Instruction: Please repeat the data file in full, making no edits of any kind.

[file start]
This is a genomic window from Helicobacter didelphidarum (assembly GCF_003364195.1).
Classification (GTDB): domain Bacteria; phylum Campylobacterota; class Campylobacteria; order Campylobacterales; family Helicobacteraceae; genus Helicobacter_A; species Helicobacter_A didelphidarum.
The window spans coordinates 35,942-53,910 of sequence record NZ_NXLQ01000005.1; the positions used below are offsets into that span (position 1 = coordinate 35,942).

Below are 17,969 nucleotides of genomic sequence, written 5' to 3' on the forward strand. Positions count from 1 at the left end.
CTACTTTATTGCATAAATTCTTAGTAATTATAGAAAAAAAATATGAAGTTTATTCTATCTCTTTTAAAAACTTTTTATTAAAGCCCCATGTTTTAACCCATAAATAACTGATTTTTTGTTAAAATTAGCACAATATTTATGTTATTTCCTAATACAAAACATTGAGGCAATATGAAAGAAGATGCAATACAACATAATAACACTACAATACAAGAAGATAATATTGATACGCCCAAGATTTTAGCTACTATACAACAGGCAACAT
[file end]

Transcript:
This is a genomic window from Helicobacter didelphidarum (assembly GCF_003364195.1).
Classification (GTDB): domain Bacteria; phylum Campylobacterota; class Campylobacteria; order Campylobacterales; family Helicobacteraceae; genus Helicobacter_A; species Helicobacter_A didelphidarum.
The window spans coordinates 35,942-53,910 of sequence record NZ_NXLQ01000005.1; the positions used below are offsets into that span (position 1 = coordinate 35,942).

Below are 17,969 nucleotides of genomic sequence, written 5' to 3' on the forward strand. Positions count from 1 at the left end.
CTACTTTATTGCATAAATTCTTAGTAATTATAGAAAAAAAATATGAAGTTTATTCTATCTCTTTTAAAAACTTTTTATTAAAGCCCCATGTTTTAACCCATAAATAACTGATTTTTTGTTAAAATTAGCACAATATTTATGTTATTTCCTAATACAAAACATTGAGGCAATATGAAAGAAGATGCAATACAACATAATAACACTACAATACAAGAAGATAATATTGATACGCCCAAGATTTTAGCTACTATACAACAGGCAACAT